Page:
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Witnesses Tout Value of AM Radio at Congressional Hearing


U.S. Congress
U.S. Congress

The U.S. House Energy and Commerce Subcommittee on Communications and Technology entitled "Listen Here: Why Americans Value AM Radio" was held Tuesday. Committee Chair Bob Latta (R-OH) delivered opening remarks:" "AM radio has been an integral part of our society for well over a century, connecting Americans to local news and serving as the backbone to our nation's emergency communications infrastructure."

"More than 45 million Americans tune into AM radio each month. They rely on it for local news, weather, sports, and emergency alerts. Its unique frequency characteristics allow signals to travel far and wide, overcoming geographical barriers and reaching both urban and remote areas. This makes AM radio an invaluable tool during times of crisis. When hurricanes, tornadoes, or other natural disasters strike, AM radio remains steadfast, providing vital information to those in affected areas when other communication channels fail."

He also noted that in times of emergency, information is power, and AM radio remains a primary source for emergency reports, while noting local broadcasters have long served as the trusted voice delivering real-time updates, weather alerts, evacuation instructions and other critical information that can mean the difference between life and death."

In a statement, NAB President and CEO Curtis LeGeyt said, "NAB appreciates the leadership of House Energy and Commerce Chair Cathy McMorris Rodgers and Ranking Member Frank Pallone, as well as Subcommittee Chairman Bob Latta and Ranking Member Doris Matsui, in holding this important hearing highlighting the enduring value of broadcast AM radio. As my colleague J Chapman testified, AM radio continues to play an integral role in keeping our communities informed, engaged and safe, especially in times of emergency when other forms of communication fail.

"America's broadcasters thank the members of the Subcommittee, as well as the numerous lawmakers that have voiced their strong support for the preservation of AM radio in cars. We look forward to working with Congress to preserve public safety and urge passage of the AM Radio For Every Vehicle Act that safeguards AM radio's place in the car."

Wolf Boom Radio President J Chapman also testified before the committee sharing a brief personal story about AM radio's role in times of emergency.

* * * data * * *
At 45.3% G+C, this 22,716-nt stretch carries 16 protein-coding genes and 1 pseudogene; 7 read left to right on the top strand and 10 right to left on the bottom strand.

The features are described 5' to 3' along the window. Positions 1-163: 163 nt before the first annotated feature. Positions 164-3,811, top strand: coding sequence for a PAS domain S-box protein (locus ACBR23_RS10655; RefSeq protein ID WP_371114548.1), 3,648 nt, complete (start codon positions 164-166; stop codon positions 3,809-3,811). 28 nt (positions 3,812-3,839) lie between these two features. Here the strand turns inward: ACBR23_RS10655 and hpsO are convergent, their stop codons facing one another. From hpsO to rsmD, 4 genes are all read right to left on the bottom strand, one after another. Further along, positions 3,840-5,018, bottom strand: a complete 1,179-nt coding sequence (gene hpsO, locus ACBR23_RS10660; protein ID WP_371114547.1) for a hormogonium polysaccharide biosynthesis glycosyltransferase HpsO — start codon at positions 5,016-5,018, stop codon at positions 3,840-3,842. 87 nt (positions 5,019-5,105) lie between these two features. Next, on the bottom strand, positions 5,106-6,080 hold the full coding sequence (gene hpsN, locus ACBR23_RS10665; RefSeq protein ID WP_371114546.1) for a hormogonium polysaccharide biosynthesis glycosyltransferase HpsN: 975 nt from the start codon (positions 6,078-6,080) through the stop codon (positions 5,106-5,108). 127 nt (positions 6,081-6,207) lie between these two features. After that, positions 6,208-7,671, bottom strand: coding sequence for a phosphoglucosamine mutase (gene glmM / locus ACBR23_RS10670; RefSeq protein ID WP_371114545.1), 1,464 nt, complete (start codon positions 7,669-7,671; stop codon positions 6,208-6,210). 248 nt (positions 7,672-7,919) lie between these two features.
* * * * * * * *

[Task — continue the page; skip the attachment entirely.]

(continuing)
"In June of 2009, I was the general manager of a group of radio stations in Rockford, Illinois. I was returning home that evening with our 11-year-old daughter. She noticed the sky glowing to the south. A few minutes earlier, a freight train derailed at a highway crossing. Nineteen cars derailed. Cars loaded with 2-million gallons of ethanol leaked, some exploded, and the contents caught fire. That fire spread to several nearby cars at a crossing. Sadly, many people were injured, and a life was lost that night.

"Within minutes of the derailment, our stations were broadcasting and coordinating with local officials to direct residents to safety. Our AM station, WNTA, aired critical information throughout that night.

"As bad as it was, this tragedy would have been much worse were it not for the efforts by local emergency management. But I can also say that radio - specifically AM radio - played a very important role. Our on-air staff of WNTA-AM were the ones directing people to safety. A text message on a cell phone doesn't do what AM radio did that night."

Chapman also noted that AM radio stations play a crucial role in the nation's Emergency Alert System. "The EAS is our national public warning system. It's available to the President and is commonly used by state and local authorities to deliver important emergency information.

"The vast majority of Primary Entry Points (or PEP stations), which comprise the EAS, are AM radio stations and this is because: an AM station can cover a vast area, some as much as 700 miles, and AM also travels better through solid objects like mountains.

"FEMA has invested millions to make these stations withstand natural disasters and acts of terrorism. But the stations themselves are responsible for operating in times of crisis.

"A car is often the only source of power and news for many in an emergency. AM radio's presence in cars helps ensure that listeners won't lose access to emergency alerts during times of crisis and cannot be replicated by other media. Unlike the internet and cell phone service, radio stations continue to function during power outages, natural disasters, and other emergencies.

"Despite AM radio's critical role, some automakers have removed AM radio from electric vehicles and signaled that they may remove AM radio from new models of internal combustion engine vehicles.

"Local broadcasters were pleased that as a result of this letter, Ford announced a decision to reverse its course. The NAB applauds this decision and calls on other automakers to follow suit.

A bipartisan bill has also been introduced. Like other safety requirements, the AM Radio for Every Vehicle Act would preserve AM radio in cars by requiring the Transportation Secretary to issue a rule under which motor vehicles would be required to include a device that can receive AM radio. Broadcasters support this legislation."

Chapman concluded, "It's not a zero-sum game. We can protect Americans with the one dependable system (EAS) to communicate in times of crisis. Automakers have protected car occupants and the electronics in cars for a long time. It can be done. This moment is too important not to act."

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